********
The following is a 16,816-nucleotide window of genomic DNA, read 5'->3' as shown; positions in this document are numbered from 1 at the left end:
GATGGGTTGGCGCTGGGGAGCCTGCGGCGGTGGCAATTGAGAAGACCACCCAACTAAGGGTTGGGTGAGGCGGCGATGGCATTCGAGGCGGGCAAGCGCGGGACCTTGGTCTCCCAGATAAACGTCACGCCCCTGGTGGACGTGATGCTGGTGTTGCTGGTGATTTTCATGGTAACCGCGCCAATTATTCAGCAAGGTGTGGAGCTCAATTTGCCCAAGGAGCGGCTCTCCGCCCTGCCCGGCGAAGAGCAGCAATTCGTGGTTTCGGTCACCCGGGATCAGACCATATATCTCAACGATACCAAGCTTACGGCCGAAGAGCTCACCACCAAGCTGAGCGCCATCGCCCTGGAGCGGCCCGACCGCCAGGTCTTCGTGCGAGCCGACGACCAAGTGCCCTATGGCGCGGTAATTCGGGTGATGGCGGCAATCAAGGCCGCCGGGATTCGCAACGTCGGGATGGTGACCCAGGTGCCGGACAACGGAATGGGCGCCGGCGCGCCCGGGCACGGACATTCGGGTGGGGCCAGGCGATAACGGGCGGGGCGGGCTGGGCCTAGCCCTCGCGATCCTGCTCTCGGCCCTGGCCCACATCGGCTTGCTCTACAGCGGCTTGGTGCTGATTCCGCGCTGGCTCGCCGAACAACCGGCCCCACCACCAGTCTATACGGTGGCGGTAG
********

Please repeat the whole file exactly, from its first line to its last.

The following is a 16,816-nucleotide window of genomic DNA, read 5'->3' as shown; positions in this document are numbered from 1 at the left end:
GATGGGTTGGCGCTGGGGAGCCTGCGGCGGTGGCAATTGAGAAGACCACCCAACTAAGGGTTGGGTGAGGCGGCGATGGCATTCGAGGCGGGCAAGCGCGGGACCTTGGTCTCCCAGATAAACGTCACGCCCCTGGTGGACGTGATGCTGGTGTTGCTGGTGATTTTCATGGTAACCGCGCCAATTATTCAGCAAGGTGTGGAGCTCAATTTGCCCAAGGAGCGGCTCTCCGCCCTGCCCGGCGAAGAGCAGCAATTCGTGGTTTCGGTCACCCGGGATCAGACCATATATCTCAACGATACCAAGCTTACGGCCGAAGAGCTCACCACCAAGCTGAGCGCCATCGCCCTGGAGCGGCCCGACCGCCAGGTCTTCGTGCGAGCCGACGACCAAGTGCCCTATGGCGCGGTAATTCGGGTGATGGCGGCAATCAAGGCCGCCGGGATTCGCAACGTCGGGATGGTGACCCAGGTGCCGGACAACGGAATGGGCGCCGGCGCGCCCGGGCACGGACATTCGGGTGGGGCCAGGCGATAACGGGCGGGGCGGGCTGGGCCTAGCCCTCGCGATCCTGCTCTCGGCCCTGGCCCACATCGGCTTGCTCTACAGCGGCTTGGTGCTGATTCCGCGCTGGCTCGCCGAACAACCGGCCCCACCACCAGTCTATACGGTGGCGGTAG